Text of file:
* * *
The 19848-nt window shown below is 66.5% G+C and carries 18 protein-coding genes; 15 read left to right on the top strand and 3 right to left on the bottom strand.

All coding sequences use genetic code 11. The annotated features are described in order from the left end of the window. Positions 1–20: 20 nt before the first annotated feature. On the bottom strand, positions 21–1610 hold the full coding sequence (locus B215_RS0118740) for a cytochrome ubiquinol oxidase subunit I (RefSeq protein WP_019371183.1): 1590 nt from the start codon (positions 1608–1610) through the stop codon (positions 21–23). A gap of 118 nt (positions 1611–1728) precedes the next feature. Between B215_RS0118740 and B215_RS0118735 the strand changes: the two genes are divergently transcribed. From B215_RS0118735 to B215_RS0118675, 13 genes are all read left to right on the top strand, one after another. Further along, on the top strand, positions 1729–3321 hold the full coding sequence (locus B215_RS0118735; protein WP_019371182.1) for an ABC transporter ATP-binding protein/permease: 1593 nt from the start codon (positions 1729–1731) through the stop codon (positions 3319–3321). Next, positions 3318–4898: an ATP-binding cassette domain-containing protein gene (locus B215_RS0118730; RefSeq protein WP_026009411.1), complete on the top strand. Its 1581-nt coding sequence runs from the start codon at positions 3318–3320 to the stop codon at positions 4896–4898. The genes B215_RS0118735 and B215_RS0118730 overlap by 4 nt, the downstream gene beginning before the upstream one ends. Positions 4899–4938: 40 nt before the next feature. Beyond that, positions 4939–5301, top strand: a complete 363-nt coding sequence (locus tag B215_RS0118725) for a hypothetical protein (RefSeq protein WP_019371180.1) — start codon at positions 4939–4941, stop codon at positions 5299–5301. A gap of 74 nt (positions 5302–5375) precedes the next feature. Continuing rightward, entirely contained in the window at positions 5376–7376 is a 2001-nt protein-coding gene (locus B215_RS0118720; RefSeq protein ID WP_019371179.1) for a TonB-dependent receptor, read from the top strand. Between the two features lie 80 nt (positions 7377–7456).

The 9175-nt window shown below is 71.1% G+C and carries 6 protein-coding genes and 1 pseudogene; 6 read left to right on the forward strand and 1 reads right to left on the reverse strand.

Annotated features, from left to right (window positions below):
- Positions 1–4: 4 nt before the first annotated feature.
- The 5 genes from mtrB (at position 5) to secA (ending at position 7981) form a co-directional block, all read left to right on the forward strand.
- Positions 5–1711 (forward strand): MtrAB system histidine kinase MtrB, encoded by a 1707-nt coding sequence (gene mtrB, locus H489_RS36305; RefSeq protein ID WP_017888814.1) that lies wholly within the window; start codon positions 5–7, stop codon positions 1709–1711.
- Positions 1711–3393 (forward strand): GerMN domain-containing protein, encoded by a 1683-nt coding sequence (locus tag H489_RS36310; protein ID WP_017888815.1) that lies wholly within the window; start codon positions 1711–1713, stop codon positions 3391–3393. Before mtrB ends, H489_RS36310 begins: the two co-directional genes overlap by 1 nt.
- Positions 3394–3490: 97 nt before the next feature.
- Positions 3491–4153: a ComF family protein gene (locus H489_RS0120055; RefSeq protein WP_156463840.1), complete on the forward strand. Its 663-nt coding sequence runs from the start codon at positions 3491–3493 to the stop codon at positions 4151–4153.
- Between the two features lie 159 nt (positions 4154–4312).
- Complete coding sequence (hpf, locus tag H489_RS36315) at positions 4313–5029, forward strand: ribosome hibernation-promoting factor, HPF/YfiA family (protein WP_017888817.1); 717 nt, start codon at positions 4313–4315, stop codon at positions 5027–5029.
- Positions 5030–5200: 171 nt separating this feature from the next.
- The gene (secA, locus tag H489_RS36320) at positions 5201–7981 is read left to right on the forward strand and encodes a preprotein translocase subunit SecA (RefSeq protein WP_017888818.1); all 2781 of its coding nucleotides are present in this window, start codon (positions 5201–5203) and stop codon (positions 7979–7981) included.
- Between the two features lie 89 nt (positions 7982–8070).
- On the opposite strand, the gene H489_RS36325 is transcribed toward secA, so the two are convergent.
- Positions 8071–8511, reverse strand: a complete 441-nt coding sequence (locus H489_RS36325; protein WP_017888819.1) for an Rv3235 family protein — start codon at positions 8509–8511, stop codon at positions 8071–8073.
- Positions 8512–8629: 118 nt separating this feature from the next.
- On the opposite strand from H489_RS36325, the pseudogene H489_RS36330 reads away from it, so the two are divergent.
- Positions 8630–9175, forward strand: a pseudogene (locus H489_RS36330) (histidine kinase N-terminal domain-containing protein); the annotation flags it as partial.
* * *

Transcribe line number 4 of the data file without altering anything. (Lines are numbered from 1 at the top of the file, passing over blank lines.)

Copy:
Annotated features, from left to right (window positions below):